If you really want to keep spiders and other insects out of your home, you need to make sure they have nowhere to hide. Start by cleaning up your lawn and shed areas, removing all excess debris like piles of wood and old flower pots.
Spiders love to hide in dark areas so they can ambush their prey. If you don’t give them anywhere to hide, they’ll keep moving until they find a suitable spot.
Clean up the yard and remove all old branches and dead leaves. Sweep your sidewalk and porch or patio to remove dead plant matter and other debris that can be left behind.
For the inside of your home, dust regularly and pay close attention to each corner of every room. Make sure food and crumbs are swept up and disposed of on a regular basis.
Put your out of season clothing away and store it in plastic bins or boxes so spiders cannot hide in the closet. If you have a bed skirt, make sure it’s not touching the floor and wash all bedding and linens frequently to keep things clean and sanitary.
Almost every type of pest is looking for two main things: food and shelter. When you remove those two things by keeping a clean home, they’ll likely move on and invade a different area altogether. So effective cleaning can be considered a spider repellent!
5. Turn Off the Lights
It might seem rather simple, but turning off lights you don’t use can actually help to keep spiders away. Porch lights and other forms of bright lighting can attract all kinds of flying insects that spiders love to feast on.
During the spring and summer, turn off any outside lights whenever you’re not using them. Not only will this simple act help you save money on your energy bill, but it will also ensure that there’s not an excess of flying pests hanging around your door.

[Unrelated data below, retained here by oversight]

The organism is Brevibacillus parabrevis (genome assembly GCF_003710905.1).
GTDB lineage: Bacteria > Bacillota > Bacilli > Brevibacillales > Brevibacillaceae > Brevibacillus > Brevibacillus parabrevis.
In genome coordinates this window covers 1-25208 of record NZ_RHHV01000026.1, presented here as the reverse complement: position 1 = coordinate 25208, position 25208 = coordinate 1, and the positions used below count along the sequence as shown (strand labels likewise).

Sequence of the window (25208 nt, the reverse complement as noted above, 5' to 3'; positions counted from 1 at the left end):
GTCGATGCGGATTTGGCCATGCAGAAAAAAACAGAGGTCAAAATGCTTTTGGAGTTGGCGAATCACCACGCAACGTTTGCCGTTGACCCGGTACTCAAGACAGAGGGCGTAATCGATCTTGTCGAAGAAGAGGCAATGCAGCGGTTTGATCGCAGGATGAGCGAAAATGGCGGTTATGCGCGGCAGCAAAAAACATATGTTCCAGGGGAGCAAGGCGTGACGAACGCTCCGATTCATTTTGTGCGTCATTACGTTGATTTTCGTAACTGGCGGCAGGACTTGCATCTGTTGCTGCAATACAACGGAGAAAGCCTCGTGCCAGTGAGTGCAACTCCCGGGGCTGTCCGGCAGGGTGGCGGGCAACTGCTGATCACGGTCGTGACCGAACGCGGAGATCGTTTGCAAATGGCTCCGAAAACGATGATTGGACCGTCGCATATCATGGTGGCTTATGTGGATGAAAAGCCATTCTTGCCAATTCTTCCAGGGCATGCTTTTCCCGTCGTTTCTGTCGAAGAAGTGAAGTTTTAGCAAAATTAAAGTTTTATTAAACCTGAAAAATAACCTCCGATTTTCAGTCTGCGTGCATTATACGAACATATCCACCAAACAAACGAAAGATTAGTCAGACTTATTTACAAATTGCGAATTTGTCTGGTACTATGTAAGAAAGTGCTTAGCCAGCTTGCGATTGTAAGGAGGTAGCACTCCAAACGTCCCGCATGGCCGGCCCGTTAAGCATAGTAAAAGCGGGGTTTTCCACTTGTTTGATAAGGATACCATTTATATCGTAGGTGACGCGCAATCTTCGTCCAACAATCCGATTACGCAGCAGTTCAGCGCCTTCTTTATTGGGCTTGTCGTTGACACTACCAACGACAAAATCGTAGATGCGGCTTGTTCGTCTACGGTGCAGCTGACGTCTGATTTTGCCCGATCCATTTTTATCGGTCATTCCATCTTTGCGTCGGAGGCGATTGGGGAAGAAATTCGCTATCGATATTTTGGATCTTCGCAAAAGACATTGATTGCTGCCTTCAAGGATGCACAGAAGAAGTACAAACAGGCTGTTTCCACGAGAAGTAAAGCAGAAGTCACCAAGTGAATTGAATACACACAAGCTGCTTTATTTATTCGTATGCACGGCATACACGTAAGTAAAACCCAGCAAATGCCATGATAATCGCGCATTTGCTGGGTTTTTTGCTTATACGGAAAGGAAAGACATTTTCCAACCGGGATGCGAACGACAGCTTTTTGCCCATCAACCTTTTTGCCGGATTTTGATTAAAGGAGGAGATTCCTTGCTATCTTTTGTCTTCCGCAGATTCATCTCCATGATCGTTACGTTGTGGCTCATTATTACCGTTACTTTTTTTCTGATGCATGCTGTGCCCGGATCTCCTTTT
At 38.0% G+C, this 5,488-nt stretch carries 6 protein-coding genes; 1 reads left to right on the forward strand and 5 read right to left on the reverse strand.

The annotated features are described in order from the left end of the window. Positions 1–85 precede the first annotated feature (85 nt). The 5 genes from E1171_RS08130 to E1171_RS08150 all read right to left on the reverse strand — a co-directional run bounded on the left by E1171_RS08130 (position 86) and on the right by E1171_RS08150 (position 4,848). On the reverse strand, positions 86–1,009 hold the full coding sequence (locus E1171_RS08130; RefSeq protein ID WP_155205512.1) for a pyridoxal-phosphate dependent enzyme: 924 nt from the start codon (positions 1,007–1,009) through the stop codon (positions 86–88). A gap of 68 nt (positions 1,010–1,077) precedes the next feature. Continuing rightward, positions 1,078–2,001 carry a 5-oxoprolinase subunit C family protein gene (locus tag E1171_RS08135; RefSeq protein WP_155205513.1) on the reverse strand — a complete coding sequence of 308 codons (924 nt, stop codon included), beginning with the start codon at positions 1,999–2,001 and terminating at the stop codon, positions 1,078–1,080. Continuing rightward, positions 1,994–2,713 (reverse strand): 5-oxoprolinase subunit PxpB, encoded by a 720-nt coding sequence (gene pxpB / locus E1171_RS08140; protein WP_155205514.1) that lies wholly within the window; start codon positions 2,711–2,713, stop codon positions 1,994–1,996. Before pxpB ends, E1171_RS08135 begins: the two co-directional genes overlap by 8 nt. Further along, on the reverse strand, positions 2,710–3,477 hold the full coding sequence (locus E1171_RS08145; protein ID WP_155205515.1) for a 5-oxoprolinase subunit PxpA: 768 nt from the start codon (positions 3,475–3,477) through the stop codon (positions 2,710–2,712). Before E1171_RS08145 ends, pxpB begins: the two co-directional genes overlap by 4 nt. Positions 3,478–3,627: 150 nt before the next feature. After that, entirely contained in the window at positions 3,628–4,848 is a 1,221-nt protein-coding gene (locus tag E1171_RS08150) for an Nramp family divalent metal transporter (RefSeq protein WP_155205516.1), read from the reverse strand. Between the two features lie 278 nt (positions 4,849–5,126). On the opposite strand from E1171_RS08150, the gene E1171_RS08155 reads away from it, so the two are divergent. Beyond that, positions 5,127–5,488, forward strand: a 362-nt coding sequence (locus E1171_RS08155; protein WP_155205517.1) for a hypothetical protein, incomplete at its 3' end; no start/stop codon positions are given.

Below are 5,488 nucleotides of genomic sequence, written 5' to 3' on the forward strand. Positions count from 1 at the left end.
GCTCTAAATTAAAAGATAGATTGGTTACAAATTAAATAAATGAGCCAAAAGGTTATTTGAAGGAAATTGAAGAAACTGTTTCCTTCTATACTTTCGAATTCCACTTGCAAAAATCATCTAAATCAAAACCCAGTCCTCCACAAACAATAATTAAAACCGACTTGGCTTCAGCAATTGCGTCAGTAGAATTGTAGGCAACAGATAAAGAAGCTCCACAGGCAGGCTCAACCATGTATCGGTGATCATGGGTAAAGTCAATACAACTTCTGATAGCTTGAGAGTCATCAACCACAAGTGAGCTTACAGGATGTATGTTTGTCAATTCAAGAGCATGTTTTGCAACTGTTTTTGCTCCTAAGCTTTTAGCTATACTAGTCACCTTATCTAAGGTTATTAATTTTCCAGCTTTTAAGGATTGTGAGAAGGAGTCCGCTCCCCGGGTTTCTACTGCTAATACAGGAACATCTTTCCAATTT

The same principle applies to the inside of your home. Make sure the basement and attic lights are off and turn them off in any other rooms when no one is there.
Moths and other creepy crawlies adore bright light, so keep it off whenever you can to prevent spiders from being attracted to these areas. While turning off the lights is not a guarantee that spiders won’t appear, it’s still a simple step to reduce the odds of them showing up in and around your home.
6. Try Other Natural Remedies
Essential oils are just one way to create your own spider repellent. Many spiders hate vinegar, so this is another alternative you can try to keep them away.
Mix equal parts white vinegar and water to a spray bottle and apply it to window sills and other points of entry. Just make sure you don’t apply vinegar directly to anything made of wood, as it can damage and eat away the finish.
Spiders also dislike citrus, so you can rub orange or lemon peels along your floorboards and window sills. This method will also make your house smell nice and fresh! (Bonus!)
You should use the citrus peel method every day to make sure that the smell is lingering about until the spiders are gone. Another easy tip is to place a bowl of citrus fruit in the kitchen to help keep spiders away.
Citrus and vinegar are both effective but they can strip off paint and sealants so use them carefully and apply a small amount to a test spot first. Another way to use the citrus is to place the peels near the windows and doors without putting them directly on them.
Cedar chips are another easy form of spider repellent. Simply sprinkle the cedar chips along your window sill and doorways, and it should keep them away. You can also add them to corners of the room for an extra layer of protection.
These natural methods are effective in most cases, but you still might need to call in a professional if your spider problem persists. Give them a try and if you still notice spiders after a few weeks of regular application, it might be time for professional pest control.
Kick Those Spiders Out for Good
If none of these methods work, it may be time to call in a pest control company. The latest cutting edge technology in insecticides can be extremely effective against difficult-to-manage pest problems. In many cases, a combination of both liquid pyrethroids and dust insecticides can provide a longer duration of protection from spiders.